Permaculture 06 - Produce No Waste – “Waste not, want not” or “A stitch in time saves nine” By valuing and making use of all the resources that are available to us, nothing goes to waste.
Improve incrementally.
Beware the never finished masterpiece. If you work has improved, publish it and move on. Let your body of work tell the story of your evolution as an artist.
Permaculture 07 - Use Small and Slow Solutions – “Slow and steady wins the race”. Small and slow systems are easier to maintain than big ones, making better use of local resources and produce more sustainable outcomes.
Focus on your story. The craft will follow.
Only commercial institutions that desire tools to turn to their own agenda want you to put the craft ahead of the story or message. Keep an eye on the big picture. What are you trying to say with your work? Use this as your compass. Be aware of how small achievements help to bring you closer to your bigger goals.
Permaculture 08 - Design From Patterns to Details – “Can’t see the forest for the trees” By stepping back, we can observe patterns in nature and society. These can form the backbone of our designs, with the details filled in as we go
Give your ideas willingly to others.
Share your creative journey with other animation gardeners and offer to help those who share with you. Form good will buffers.
Permaculture 09 - Use and Value Diversity – “Don’t put all your eggs in one basket” Diversity reduces vulnerability to a variety of threats and takes advantage of the unique nature of the environment in which it resides.
Foster a wide range of interests.
If animation or creative art is all that you are interested it is only a matter of time until you burn out. Look up and expand your view, have other interests and use them as inspiration for your work.
Permaculture 10 - Integrate Rather Than Segregate – “Many hands make light work” By putting the right things in the right place, relationships develop between those things and they work together to support each other.
Stay open to suggestions.
Be open to the changes in direction that might be initiated by interactions with other animation gardeners. Where ideas meet is fertile ground for more original ideas. Don’t be precious.
Permaculture 11 - Use Edges and Value the Marginal – “Don’t think you are on the right track just because it’s a well-beaten path” The interface between things is where the most interesting events take place. These are often the most valuable, diverse and productive elements in the system.
Make your message fun to say.
Listen to your inner child and work towards parts of the process that feel like play. Think of ways you can get your message across that maximise your time engaging with the parts of the process that feel like play.
Permaculture 12 - Creatively Use and Respond to Change – “Vision is not seeing things as they are but as they will be” We can have a positive impact on inevitable change by carefully observing and then intervening at the right time.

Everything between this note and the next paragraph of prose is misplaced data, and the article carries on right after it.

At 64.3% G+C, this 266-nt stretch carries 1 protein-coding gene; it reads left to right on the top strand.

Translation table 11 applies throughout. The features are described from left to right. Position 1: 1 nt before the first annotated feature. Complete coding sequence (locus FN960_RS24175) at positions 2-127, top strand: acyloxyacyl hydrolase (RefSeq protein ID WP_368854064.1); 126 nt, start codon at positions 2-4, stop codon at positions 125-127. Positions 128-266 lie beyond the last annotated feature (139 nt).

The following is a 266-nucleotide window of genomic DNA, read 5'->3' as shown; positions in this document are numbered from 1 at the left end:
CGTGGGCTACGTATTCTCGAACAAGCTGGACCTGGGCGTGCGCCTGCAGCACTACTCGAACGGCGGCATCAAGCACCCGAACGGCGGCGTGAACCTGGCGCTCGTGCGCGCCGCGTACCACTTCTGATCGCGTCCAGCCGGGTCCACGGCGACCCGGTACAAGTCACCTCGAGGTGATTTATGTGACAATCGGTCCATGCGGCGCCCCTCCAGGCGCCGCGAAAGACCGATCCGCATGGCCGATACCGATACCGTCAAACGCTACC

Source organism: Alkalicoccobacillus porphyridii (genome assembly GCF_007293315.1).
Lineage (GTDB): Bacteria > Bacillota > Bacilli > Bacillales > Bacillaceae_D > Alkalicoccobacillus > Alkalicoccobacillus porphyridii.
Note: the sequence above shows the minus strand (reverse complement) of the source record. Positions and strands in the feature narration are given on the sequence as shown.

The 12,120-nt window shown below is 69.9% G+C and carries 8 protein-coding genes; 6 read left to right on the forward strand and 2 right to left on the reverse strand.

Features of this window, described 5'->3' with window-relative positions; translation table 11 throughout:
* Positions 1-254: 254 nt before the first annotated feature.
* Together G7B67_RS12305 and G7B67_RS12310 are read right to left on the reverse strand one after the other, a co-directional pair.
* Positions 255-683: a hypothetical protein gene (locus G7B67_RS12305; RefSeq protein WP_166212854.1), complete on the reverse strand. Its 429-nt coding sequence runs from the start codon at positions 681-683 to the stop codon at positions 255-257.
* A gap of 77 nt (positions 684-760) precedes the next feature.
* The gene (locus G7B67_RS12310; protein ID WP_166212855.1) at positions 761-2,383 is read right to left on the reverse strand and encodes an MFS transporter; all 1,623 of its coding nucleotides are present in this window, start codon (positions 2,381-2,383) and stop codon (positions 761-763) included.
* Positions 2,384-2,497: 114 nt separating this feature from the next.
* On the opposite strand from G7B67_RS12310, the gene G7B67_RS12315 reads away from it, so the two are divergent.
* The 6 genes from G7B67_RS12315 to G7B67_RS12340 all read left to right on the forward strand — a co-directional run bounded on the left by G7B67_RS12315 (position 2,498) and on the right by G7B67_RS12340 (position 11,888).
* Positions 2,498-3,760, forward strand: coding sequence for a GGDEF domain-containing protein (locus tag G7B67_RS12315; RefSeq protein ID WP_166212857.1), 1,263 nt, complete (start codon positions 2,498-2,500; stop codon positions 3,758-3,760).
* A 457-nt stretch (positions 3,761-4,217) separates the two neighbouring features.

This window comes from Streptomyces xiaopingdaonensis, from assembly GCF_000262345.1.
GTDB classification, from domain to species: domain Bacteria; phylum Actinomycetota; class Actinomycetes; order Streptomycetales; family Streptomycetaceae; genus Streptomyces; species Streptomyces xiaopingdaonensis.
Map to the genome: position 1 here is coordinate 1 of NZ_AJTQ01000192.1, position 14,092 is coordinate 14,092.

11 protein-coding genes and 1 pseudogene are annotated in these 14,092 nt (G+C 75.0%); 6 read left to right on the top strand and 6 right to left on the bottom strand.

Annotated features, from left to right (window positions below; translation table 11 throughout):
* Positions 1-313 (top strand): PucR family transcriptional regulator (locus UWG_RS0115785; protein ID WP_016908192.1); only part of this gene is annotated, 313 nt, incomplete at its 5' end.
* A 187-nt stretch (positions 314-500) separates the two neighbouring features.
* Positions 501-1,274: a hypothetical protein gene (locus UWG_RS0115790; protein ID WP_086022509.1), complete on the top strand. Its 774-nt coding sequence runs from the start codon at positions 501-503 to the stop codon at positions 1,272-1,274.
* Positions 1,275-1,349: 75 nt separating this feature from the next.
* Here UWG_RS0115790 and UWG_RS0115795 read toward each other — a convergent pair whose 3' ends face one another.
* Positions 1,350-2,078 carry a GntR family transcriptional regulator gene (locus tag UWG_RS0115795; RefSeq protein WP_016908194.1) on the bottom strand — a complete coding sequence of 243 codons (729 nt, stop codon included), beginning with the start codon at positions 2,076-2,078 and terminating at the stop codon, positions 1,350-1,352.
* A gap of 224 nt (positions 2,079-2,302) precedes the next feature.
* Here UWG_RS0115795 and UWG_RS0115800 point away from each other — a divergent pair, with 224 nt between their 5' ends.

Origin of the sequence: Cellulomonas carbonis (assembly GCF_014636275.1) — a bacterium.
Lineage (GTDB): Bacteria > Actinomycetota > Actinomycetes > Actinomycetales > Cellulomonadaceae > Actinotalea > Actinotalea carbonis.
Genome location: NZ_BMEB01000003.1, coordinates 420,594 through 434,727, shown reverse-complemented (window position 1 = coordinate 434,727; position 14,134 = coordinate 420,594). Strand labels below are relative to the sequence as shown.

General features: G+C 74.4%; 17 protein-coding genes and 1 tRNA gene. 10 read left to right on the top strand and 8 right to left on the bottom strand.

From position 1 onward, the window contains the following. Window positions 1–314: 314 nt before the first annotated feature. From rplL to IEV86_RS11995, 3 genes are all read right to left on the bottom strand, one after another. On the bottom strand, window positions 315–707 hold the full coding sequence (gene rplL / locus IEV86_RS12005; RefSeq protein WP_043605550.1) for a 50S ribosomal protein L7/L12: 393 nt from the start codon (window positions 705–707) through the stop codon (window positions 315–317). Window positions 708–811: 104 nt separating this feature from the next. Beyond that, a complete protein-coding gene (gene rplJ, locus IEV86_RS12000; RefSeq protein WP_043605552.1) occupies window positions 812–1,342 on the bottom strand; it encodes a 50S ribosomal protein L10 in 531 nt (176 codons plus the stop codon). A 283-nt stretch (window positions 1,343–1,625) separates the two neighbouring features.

And here is an interesting little point, I'm not sure how useful it is beyond maybe making them easier to remember. But there just happen to be 12 Animation Garden principles and of course 12 animation principles. If you arrange them in the right order, turn your head sideways and squint there is even a kind of relationship between them.

The Animation Garden Principles
The Animation Principles
Use your environment for inspiration.Anticipation
Set aside time for playful creativity.Exaggeration
Go with the creative flow.Overlap and follow through
Set small achievable goals.Ease-in and ease-out
Value creative relationships.Secondary actions
Use all work as an opportunity for feedback.Solid Drawing/Technical skills
Improve incrementally.Timing and Spacing
Focus on your story. The craft will follow.Appeal
Give your ideas willingly to others.Staging
Foster a wide range of interests.Arcs
Stay open to suggestions.Squash and Stretch
Make your message fun to say.Animation type/style

Are you an animation gardener?
If from where you are it seems I've been stating the obvious so far during this post then chances are you are at least in part already an animation gardener. If so that is great, maybe this can just serve as another way of articulating how you feel, or identifying kindred spirits. If not then hopefully I have challenged you to look at your creative life in a different way.

Even during the time I have been researching and exploring these concepts I have encountered other on the same wavelength who I now think of as fellow gardeners.

What are we planting next in the garden?
Now for the next and perhaps most challenging part, to put our work where our mouth is. We want to spread the word about the Animation Garden, so we are going to attempt to produce a short animation for each principle. As we do we will attempt to use the principles to guide us, we will be testing them as we go. If they are any good we should come up with something we are proud of that was also fulfilling to produce.

Any feedback is more than welcome.
( Anim Garden Principle 6 - Use all work as an opportunity for feedback ;)


Mark Osberg said...

Don't be desperate rings especially true for me. Far better to work on something for free that you beleive in and can be proud of.

Ian said...

Yep. Really I think everything that follows is just to make you aware of the ways desperation might be creeping into your work, or the things you might loose if you are desperate.